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From John Quincy Adams to George Washington Adams, 10 August 1818

Washington 10. August 1818

My dear Son.

It is a great affliction to me to be deprived as I am by constant and indispensable obligipations, of the pleasure of writing to you, at least every week; but so it is, and I am now to acknowledge the receipt since I wrote you last of your Letters of 17. May. N. 8.—of 1. June. N. 9. and of the 2d: of this Month, which is without number but should have been numbered 10.

Your observations upon several of the classic authors whose writings have formed part of your studies continue to give me much pleasure—In your Letter of 17. May you quote the two lines of Horace

“Labitur et labetur in omne volubilis aevum.“

and “Semel emissum volat irrevocabile verbum.”

as instances of remarkable harmony, and very justly—but in both these lines and most especially in the last there is something infinitely more important and precious than poetical harmony. There is a great lesson of Prudence for the conduct of life—Let it be forever imprinted on your memory that a word once spoken can never be recalled, and given your conduct accordingly through life. I make this remark, as the illustration to a general observation; that all the great Classics are teachers of morals, no less than of Letters, and for the purpose of recommending to <them> you a profound attention to their sentiments as well as to their style of composition—None of them are more deserving to be studied in this point of view than Horace, although there are some very exceptionable passages in his Satires and Epistles, and nothing in the compass of Literature, antient or modern, more detestable and disgusting than some of his Odes—Horace was a man of transcendant genius, and sound understanding, corrupted by the vices of his age, and the beastly sophistry of the Epicurean doctrines. His writings therefore form a strange and incongruous compound of purity and pollution, on which the natural rectitude of his judgment, and loftiness of his sportive debased and degraded, till they wallow in the kernels like a s[atir]e—I suppose they use at the University only the expurgated Editions of his works—and when he speaks the language of virtue, it is with the voice of an Angel—For maxims of sublime Patriotism, of Prudence, of Justice, of Fortitude, and even of Temperence, as well as for principles of literary taste and poetical composition, no writer deserves more to be turned over “nocturna [   ]maque manu” than Horace.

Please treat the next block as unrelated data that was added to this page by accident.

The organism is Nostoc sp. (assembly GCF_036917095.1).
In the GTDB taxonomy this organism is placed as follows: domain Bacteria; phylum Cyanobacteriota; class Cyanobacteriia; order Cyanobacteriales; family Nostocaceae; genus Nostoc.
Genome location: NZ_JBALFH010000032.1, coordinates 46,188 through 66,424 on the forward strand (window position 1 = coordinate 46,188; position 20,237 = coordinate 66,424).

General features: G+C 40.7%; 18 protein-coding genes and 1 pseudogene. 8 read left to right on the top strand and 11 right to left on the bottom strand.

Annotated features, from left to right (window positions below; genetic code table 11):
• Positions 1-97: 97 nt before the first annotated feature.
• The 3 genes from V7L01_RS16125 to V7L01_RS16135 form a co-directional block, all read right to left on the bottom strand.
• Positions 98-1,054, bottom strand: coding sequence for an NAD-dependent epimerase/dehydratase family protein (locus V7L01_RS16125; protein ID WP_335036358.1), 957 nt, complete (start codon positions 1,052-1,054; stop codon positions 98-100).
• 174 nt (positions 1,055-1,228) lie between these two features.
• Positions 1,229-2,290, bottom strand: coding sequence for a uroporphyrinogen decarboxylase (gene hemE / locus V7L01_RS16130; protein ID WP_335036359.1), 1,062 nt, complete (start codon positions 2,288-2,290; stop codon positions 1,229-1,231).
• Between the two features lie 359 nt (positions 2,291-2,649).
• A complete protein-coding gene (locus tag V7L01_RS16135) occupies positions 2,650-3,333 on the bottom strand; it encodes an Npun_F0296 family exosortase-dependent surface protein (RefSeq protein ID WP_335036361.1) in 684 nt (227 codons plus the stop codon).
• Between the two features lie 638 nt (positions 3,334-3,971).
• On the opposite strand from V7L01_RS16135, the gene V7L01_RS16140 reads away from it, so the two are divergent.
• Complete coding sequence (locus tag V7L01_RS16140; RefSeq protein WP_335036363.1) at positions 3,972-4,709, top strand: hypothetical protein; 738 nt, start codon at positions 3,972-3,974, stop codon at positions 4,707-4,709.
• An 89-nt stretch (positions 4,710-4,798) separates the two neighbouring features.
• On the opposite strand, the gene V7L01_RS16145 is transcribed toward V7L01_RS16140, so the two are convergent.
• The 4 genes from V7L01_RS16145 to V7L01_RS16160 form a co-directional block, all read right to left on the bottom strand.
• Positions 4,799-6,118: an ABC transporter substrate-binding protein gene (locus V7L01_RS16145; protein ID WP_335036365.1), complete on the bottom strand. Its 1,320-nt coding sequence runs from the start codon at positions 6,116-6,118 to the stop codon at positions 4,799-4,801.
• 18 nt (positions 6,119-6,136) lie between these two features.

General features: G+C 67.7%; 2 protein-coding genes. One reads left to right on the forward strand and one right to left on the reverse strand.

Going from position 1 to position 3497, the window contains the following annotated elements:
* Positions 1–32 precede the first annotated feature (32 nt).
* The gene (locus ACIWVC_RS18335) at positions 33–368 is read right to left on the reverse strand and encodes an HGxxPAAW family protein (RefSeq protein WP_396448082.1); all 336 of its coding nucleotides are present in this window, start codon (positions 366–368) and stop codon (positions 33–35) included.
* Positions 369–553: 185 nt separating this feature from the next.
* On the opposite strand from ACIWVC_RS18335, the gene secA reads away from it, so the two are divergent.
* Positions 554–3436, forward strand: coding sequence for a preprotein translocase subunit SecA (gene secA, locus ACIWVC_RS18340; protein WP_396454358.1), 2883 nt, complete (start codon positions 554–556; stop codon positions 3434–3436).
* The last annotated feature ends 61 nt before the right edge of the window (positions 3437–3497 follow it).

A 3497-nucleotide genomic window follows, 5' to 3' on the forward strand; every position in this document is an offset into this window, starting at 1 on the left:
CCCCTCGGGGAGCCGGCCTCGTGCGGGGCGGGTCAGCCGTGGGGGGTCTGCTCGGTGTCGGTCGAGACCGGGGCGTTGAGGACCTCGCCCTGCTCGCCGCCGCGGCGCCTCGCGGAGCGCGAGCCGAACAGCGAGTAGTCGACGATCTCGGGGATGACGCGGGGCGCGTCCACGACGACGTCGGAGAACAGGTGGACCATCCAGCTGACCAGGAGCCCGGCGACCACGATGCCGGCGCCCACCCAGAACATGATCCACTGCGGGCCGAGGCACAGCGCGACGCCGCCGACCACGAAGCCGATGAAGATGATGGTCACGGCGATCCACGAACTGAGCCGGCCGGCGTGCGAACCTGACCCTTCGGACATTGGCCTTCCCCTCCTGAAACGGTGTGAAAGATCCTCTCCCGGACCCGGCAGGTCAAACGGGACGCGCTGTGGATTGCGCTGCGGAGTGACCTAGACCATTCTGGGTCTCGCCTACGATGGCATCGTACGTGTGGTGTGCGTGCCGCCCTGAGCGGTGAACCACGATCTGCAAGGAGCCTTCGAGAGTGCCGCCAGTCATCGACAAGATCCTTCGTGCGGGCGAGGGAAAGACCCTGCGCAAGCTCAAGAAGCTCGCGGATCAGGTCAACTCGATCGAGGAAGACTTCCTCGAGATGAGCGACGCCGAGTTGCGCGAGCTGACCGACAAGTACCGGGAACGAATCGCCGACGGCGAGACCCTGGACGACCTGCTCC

One of the greatest, wisest and best men of [. . .] ages, John de Witt, was murdered, and literally torn to pieces by a frantic rabble of his own Countrymen. instigated by a crafty and treacherous tyrant to whom de Witt himself had been the greatest benefactor—de Witt perished in the streets of the Hague, repeating aloud till his last gasp the lines of Horace

Justum et tenacem propositi virum,

non civium ardor prava jubentium,

non vultus instantis tyranni